The sacred motets on tonight’s program are among eight choral works he composed in 1827-1832, which included a series of Psalm compositions. They are infused with the influences of Bach, Handel, and Mozart, as well as the spirit of Romanticism. “[I]n Mendelssohn the new and original breathes fresh life into older classical forms; the new portrays itself as if it has just struggled free of them . . . .”<sup>4</sup> After Mendelssohn’s death, these delightful choral works fell into obscurity until their publication in 1972-1983.
Surrexit pastor bonus (Op. 39, No. 3) was inspired by the heavenly sounds of a nuns’ choir Mendelssohn heard while traveling in Italy in 1830. He chose text often set by early composers to celebrate “the good shepherd” willing to die for his flock.
Zwei geistliche Männerchöre (Op. 115) is unaccompanied choral music reminiscent of a Gregorian chant. In this a cappella piece, Mendelssohn uses only male voices, with a smoothly sonorous effect. The first movement, “Beati mortui,” is a calm and confident iteration of the rewards of good works. The second movement, “Periti autem,” sets to music Daniel 12:3-4 (Old Testament), underlining the radiant effects of a good life.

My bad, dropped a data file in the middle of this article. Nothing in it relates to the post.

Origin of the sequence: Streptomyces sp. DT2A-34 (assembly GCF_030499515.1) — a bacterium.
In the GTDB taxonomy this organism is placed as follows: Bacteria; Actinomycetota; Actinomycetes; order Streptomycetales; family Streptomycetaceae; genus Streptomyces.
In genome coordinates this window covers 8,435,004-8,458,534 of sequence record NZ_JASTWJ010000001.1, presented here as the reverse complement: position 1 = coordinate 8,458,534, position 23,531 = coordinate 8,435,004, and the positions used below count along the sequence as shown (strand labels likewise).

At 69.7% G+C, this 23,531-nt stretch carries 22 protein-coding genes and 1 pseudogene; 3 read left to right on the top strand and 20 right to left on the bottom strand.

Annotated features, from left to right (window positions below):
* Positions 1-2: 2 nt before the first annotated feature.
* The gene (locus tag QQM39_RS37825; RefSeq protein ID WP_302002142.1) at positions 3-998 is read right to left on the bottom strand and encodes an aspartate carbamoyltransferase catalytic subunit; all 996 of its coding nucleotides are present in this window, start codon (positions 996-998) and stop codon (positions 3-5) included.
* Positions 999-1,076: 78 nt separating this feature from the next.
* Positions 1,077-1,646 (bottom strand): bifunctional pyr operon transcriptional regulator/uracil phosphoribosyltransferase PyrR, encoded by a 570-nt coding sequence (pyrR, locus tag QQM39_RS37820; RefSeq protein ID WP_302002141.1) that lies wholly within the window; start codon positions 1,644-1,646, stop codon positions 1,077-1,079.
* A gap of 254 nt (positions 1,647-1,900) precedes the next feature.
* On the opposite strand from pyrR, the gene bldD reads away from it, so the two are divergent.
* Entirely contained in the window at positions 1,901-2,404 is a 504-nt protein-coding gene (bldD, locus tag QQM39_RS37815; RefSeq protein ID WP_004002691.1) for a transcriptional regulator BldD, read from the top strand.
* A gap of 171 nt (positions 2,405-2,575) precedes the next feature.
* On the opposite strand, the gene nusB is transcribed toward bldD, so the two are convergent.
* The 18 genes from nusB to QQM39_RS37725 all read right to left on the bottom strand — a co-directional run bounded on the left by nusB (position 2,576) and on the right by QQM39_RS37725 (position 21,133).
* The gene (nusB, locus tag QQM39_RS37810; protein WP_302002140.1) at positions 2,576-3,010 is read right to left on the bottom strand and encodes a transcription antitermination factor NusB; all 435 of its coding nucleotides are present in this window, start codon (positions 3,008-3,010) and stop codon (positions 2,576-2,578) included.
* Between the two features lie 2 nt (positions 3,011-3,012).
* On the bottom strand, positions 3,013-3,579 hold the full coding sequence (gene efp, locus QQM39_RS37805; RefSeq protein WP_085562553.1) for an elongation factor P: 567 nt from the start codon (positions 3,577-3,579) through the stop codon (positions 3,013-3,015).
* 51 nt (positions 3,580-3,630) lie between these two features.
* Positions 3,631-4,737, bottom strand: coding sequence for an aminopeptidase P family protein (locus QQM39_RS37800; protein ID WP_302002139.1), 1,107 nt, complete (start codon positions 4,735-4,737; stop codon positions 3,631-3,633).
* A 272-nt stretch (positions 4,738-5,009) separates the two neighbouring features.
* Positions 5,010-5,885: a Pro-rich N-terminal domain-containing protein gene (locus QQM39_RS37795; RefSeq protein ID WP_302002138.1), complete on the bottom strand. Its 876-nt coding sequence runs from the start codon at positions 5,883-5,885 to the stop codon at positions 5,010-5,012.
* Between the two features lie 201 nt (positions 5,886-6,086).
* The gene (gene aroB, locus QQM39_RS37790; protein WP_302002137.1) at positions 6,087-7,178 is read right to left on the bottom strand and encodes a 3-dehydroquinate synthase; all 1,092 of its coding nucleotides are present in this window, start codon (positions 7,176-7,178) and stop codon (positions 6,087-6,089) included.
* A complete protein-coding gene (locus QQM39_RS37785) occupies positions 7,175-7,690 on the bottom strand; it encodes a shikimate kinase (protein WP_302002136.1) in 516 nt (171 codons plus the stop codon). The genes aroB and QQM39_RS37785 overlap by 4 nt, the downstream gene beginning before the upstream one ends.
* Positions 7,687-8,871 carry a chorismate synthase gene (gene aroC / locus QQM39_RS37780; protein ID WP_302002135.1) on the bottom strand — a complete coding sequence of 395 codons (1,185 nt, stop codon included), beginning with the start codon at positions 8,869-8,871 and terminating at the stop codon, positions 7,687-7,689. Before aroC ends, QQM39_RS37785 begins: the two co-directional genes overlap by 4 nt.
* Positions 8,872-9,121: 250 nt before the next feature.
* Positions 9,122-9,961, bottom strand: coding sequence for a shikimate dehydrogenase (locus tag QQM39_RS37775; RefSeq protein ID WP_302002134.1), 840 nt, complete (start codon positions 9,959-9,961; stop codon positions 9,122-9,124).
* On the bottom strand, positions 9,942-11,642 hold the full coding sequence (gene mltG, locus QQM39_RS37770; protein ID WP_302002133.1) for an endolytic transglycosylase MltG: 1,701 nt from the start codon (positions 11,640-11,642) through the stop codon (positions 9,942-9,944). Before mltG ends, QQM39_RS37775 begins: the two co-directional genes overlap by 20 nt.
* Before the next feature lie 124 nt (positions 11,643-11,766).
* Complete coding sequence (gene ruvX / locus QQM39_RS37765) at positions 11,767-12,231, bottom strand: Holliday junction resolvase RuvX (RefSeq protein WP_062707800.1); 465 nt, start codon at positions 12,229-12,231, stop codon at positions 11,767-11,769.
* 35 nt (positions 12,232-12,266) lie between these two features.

Wer nur den lieben Gott lässt walten sets to music text that Bach translated from Latin into German. As Mendelssohn once said, “everything comes together in Sebastian.”<sup>5</sup> Considering the human capacity to become preoccupied with worry and woe, what better antidote than remarking on heaven-sent fortune with heartfelt prayer and song? Bach would have done nothing less, and this motet is Mendelssohn’s homage to him.
— Carol Talbeck
- Robert Schumann quoted in Between Baroque and Romantic: Mendelssohn’s Sacred Choral Music CD liner notes by Christian Wildhagen, Mendelssohn Choral Works (Complete), Brilliant Classics, Netherlands, 2002.
- Several of Mendelssohn’s excellent watercolors were on display in February 2009, during the “Mendelssohn on the Mall” concerts in Washington, D.C., a joint project by the Library of Congress and the National Gallery of Art.
- Social convention requiring women to remain invisible kept the gifted Fanny from deserved fame. When she married, her husband, artist Wilhelm Hensel, encouraged her to publish some of her compositions.
- Mendelssohn and His World, edited by R. Larry Todd, Princeton University Press, New Jersey, 1991.
- Christian Wildhagen.